When you’re implementing a weir for flow measurement, there are several factors that go into taking accurate measurements. The weir needs to be properly installed, and the flow needs to be effectively regulated. Even the measuring itself has to be done properly if you want to reach that +/- 2% margin of error most weirs can promise.
To get the most out of your weir measurement, there are a few problems you have to look out for. By knowing what to avoid, you’ll be in a better position for success whether you’re looking to get a new weir structure or perform maintenance on what you already have. Here are the most common weir flow problems to look out for.
Far too many weir flow problems begin with the installation itself. The installation has to be done well or you won’t come anywhere close to getting accurate measurements. Without being properly installed, the flow could bypass it entirely and compromise your entire flow measurement efforts.
To ensure proper installation, have it mounted with the crest in the center of the channel, vertically plumb, and level from side to side. That’s the only way to guarantee flow accuracy, even if you manage to prevent the water from bypassing your weir entirely.
After installing the crest and the weir correctly, the crest itself must be properly maintained. Failing to do so will lead to inaccurate measurements, as it doesn’t properly allow for consistent flow that’s reliably measurable. That means making sure the crest is free of any nicks or other damage. If it becomes too rounded or accumulates trash, that’s going to throw off your measurements as well, so maintenance is absolutely essential.
Poor Velocity Profile on Approach
In order for a weir to provide proper flow measurements, it must receive a satisfactory flow velocity on approach. For the most part, it should be moving around 0.5 feet per second. You’ll find a wide variety of available options when it comes to managing approach flow rate like that.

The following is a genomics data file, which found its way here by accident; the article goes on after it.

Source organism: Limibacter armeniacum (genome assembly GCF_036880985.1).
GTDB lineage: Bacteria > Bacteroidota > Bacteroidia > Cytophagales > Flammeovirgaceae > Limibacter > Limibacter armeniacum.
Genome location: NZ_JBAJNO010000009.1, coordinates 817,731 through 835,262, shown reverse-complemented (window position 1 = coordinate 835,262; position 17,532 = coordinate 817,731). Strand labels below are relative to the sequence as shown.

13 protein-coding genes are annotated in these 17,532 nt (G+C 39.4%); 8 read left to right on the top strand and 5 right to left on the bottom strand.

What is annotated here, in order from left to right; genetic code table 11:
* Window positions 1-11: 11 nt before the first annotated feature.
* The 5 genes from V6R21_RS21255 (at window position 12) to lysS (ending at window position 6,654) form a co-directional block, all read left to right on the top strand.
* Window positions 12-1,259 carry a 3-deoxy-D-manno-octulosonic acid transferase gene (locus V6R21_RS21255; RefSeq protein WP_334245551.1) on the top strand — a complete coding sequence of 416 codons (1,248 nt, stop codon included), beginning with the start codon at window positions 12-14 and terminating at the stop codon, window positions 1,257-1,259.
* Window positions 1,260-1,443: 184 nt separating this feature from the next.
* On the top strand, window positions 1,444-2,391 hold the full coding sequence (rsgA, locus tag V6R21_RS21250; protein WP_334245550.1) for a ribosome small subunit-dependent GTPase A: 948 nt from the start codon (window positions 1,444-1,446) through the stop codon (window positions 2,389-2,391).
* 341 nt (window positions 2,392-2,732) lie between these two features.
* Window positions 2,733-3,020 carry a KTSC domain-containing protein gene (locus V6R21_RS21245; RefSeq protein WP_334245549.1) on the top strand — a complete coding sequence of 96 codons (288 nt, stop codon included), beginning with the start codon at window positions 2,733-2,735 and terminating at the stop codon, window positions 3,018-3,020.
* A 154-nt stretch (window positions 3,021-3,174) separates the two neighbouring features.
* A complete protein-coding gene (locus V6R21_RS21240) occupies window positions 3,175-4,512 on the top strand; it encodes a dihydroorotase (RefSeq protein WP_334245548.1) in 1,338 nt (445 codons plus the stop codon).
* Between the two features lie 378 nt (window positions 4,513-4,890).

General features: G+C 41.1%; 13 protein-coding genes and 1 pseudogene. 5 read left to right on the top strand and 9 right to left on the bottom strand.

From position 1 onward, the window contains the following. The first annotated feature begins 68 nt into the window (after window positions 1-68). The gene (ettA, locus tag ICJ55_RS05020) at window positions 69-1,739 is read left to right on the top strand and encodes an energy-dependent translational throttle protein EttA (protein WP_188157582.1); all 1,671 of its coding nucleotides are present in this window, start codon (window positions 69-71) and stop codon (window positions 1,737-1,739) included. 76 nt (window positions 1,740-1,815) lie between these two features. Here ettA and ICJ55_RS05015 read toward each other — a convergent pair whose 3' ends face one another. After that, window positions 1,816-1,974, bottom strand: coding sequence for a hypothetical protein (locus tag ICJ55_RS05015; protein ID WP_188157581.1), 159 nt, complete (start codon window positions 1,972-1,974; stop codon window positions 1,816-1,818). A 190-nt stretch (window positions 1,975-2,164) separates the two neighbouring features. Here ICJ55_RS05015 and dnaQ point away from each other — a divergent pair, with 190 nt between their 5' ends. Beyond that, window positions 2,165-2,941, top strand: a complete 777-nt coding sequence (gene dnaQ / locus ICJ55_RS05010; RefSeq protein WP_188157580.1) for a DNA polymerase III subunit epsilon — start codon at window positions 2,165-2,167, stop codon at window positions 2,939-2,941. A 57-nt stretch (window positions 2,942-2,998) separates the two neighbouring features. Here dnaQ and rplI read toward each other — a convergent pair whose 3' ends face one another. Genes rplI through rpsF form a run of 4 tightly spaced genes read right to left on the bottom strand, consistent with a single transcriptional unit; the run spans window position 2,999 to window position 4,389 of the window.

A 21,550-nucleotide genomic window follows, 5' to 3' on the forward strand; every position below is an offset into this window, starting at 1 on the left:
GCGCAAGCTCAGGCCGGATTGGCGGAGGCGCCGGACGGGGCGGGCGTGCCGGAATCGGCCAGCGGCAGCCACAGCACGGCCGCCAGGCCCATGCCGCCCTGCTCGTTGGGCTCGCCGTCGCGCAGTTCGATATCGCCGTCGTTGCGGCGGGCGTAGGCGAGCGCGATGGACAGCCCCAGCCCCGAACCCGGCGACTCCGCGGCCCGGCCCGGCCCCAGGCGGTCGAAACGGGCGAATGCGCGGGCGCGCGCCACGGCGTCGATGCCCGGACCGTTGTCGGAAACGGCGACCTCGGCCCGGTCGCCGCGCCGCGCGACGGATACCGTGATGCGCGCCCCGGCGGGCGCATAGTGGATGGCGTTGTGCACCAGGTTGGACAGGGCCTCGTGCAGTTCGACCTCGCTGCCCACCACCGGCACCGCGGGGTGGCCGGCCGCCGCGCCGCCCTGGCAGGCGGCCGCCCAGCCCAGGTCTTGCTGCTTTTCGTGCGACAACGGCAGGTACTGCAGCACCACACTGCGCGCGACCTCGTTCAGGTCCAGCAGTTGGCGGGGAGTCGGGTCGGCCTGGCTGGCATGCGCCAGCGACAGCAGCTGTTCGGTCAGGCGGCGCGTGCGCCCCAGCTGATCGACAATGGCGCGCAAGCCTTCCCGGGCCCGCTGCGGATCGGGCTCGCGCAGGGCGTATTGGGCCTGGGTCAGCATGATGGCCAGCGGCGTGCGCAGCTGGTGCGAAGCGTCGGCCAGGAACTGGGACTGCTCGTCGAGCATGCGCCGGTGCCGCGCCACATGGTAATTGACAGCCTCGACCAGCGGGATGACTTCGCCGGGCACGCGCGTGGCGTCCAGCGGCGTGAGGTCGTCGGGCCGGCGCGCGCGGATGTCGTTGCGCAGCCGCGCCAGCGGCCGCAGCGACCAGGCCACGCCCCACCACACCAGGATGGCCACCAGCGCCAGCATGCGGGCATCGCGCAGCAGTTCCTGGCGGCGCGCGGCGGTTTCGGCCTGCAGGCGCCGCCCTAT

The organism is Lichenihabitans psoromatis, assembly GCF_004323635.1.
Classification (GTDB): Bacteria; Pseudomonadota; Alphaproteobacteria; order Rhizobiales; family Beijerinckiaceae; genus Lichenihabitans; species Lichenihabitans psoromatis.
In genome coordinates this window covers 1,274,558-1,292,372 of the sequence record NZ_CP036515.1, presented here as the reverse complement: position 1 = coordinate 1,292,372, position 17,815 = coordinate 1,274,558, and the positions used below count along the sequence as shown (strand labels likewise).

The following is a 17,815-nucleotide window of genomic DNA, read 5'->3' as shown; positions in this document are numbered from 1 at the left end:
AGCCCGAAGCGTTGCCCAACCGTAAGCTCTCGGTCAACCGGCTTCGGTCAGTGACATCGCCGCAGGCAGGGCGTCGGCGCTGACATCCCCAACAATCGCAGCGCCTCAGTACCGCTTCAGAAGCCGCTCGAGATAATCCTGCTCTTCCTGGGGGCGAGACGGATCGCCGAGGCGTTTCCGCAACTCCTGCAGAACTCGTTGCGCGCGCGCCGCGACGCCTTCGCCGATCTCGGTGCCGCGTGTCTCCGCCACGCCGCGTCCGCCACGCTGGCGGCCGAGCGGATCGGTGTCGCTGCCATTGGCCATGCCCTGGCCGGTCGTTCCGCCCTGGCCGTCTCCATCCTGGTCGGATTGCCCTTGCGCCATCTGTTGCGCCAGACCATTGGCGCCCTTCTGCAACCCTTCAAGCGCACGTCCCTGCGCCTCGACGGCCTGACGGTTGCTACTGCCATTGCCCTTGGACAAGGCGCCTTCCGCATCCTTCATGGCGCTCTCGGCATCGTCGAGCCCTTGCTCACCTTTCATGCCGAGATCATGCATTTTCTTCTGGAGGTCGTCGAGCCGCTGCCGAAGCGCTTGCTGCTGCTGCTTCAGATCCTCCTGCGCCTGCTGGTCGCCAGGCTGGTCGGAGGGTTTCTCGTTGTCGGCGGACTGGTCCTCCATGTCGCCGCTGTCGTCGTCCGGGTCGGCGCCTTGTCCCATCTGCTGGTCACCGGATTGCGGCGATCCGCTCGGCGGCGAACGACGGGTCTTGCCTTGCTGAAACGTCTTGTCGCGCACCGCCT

Additionally, the weir has to be the proper size for the flow approach velocity. The crest level needs to be at the maximum anticipated head with a channel that’s two times as big. This will allow consistent and measurable flow through the weir for optimum performance. Any deviation from those guidelines will lead to inaccurate measurements.
Monitoring the approach of the flow is certainly important, but you must monitor the downstream conditions as well. One of the most common problems in that regard is having a submerged nappe. If the weir is oriented in such a way that the water level after passing through the weir is enough to submerge the nappe, or the water flowing over the crest, then it will significantly impede the flow of water. That, of course, will lead to widely inaccurate measurements that defeat the entire purpose of a weir.
Finding a Quality Weir
Knowing what weir flow problems to look out for puts you in the perfect position to get a weir of your own. At Tracom, you’ll find an extensive selection of types and sizes available for tackling a wide variety of flow channel setups. Contact us today to take the first step into getting a customized and long-lasting weir.